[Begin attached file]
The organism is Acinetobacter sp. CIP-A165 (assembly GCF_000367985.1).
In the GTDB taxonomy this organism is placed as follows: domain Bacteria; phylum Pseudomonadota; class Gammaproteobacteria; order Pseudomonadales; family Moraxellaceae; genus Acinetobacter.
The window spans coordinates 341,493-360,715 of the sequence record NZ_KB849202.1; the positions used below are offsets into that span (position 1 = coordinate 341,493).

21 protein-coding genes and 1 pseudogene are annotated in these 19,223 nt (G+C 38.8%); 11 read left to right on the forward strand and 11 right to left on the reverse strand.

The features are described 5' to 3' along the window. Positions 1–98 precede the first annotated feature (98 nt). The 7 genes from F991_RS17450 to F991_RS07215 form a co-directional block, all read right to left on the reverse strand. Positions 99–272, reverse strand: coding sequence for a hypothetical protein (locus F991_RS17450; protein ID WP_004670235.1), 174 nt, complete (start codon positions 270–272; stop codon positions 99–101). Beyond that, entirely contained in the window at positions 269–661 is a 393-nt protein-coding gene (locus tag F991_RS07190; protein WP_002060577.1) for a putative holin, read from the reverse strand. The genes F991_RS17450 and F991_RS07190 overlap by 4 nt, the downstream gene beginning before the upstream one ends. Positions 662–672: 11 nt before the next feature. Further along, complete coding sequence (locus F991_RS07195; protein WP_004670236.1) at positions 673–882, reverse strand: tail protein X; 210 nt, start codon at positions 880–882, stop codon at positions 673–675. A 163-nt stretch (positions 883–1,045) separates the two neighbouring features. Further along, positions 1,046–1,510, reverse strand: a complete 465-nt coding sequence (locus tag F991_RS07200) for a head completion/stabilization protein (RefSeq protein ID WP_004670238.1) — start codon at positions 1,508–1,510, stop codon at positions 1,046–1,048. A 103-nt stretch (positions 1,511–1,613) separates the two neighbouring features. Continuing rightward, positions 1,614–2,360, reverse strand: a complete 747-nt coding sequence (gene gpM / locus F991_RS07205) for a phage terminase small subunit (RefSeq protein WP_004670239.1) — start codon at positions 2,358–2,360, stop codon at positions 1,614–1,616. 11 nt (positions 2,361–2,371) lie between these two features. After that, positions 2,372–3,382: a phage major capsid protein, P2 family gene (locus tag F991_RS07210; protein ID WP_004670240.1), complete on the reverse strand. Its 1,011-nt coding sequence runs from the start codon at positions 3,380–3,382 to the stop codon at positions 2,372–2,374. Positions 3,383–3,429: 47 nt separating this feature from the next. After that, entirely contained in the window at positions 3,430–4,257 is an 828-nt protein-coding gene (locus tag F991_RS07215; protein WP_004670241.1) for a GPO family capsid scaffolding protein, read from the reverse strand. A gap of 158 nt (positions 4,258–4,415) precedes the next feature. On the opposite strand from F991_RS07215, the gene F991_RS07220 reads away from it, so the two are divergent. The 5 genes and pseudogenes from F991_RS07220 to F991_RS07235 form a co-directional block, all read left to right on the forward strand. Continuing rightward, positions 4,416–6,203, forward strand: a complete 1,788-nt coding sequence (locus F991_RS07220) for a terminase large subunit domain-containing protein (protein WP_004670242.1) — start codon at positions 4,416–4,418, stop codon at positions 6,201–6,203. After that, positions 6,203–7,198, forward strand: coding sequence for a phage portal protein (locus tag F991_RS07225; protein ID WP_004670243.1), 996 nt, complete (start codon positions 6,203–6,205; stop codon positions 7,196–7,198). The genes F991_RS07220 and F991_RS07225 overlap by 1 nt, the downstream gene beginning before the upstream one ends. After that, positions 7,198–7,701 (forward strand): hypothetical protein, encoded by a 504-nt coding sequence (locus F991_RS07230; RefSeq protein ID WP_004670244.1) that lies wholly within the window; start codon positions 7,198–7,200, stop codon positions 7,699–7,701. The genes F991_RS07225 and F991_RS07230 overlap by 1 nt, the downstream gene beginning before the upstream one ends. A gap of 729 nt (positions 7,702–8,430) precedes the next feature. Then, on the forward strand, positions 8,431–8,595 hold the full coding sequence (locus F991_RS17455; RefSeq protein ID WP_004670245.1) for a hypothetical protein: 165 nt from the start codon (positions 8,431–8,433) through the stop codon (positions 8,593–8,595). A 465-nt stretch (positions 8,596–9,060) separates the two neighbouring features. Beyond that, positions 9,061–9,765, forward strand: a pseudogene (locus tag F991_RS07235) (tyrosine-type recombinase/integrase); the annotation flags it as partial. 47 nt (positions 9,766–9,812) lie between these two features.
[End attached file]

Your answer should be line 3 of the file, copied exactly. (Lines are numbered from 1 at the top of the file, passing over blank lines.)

The window spans coordinates 341,493-360,715 of the sequence record NZ_KB849202.1; the positions used below are offsets into that span (position 1 = coordinate 341,493).